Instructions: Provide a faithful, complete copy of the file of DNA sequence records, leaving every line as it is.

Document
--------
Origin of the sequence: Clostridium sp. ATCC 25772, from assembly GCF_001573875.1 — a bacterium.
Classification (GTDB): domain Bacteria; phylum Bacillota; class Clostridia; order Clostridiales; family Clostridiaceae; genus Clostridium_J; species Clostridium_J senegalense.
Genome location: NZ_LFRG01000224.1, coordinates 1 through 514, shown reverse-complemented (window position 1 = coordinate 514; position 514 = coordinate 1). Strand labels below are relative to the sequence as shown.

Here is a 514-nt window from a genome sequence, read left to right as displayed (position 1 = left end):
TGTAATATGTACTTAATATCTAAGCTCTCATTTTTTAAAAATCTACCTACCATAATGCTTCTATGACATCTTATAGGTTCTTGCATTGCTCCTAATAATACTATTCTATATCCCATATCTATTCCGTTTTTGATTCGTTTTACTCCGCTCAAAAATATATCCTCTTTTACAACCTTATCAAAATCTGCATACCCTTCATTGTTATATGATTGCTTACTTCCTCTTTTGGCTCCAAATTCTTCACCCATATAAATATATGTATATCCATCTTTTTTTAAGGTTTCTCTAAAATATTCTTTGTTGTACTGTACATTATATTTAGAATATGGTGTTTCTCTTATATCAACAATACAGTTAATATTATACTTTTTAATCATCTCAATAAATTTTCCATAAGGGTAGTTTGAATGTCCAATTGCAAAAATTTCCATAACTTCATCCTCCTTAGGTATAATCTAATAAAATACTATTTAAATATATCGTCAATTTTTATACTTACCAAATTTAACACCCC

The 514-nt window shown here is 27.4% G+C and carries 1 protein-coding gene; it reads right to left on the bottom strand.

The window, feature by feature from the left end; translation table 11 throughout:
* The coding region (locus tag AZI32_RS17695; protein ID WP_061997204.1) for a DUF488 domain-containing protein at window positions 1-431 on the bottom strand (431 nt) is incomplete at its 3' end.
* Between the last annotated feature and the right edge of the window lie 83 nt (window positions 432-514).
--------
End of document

Origin of the sequence: Clostridium sp. ATCC 25772, from assembly GCF_001573875.1 — a bacterium.
Classification (GTDB): domain Bacteria; phylum Bacillota; class Clostridia; order Clostridiales; family Clostridiaceae; genus Clostridium_J; species Clostridium_J senegalense.
Genome location: NZ_LFRG01000224.1, coordinates 1 through 514, shown reverse-complemented (window position 1 = coordinate 514; position 514 = coordinate 1). Strand labels below are relative to the sequence as shown.

Here is a 514-nt window from a genome sequence, read left to right as displayed (position 1 = left end):
TGTAATATGTACTTAATATCTAAGCTCTCATTTTTTAAAAATCTACCTACCATAATGCTTCTATGACATCTTATAGGTTCTTGCATTGCTCCTAATAATACTATTCTATATCCCATATCTATTCCGTTTTTGATTCGTTTTACTCCGCTCAAAAATATATCCTCTTTTACAACCTTATCAAAATCTGCATACCCTTCATTGTTATATGATTGCTTACTTCCTCTTTTGGCTCCAAATTCTTCACCCATATAAATATATGTATATCCATCTTTTTTTAAGGTTTCTCTAAAATATTCTTTGTTGTACTGTACATTATATTTAGAATATGGTGTTTCTCTTATATCAACAATACAGTTAATATTATACTTTTTAATCATCTCAATAAATTTTCCATAAGGGTAGTTTGAATGTCCAATTGCAAAAATTTCCATAACTTCATCCTCCTTAGGTATAATCTAATAAAATACTATTTAAATATATCGTCAATTTTTATACTTACCAAATTTAACACCCC

The 514-nt window shown here is 27.4% G+C and carries 1 protein-coding gene; it reads right to left on the bottom strand.

The window, feature by feature from the left end; translation table 11 throughout:
* The coding region (locus tag AZI32_RS17695; protein ID WP_061997204.1) for a DUF488 domain-containing protein at window positions 1-431 on the bottom strand (431 nt) is incomplete at its 3' end.
* Between the last annotated feature and the right edge of the window lie 83 nt (window positions 432-514).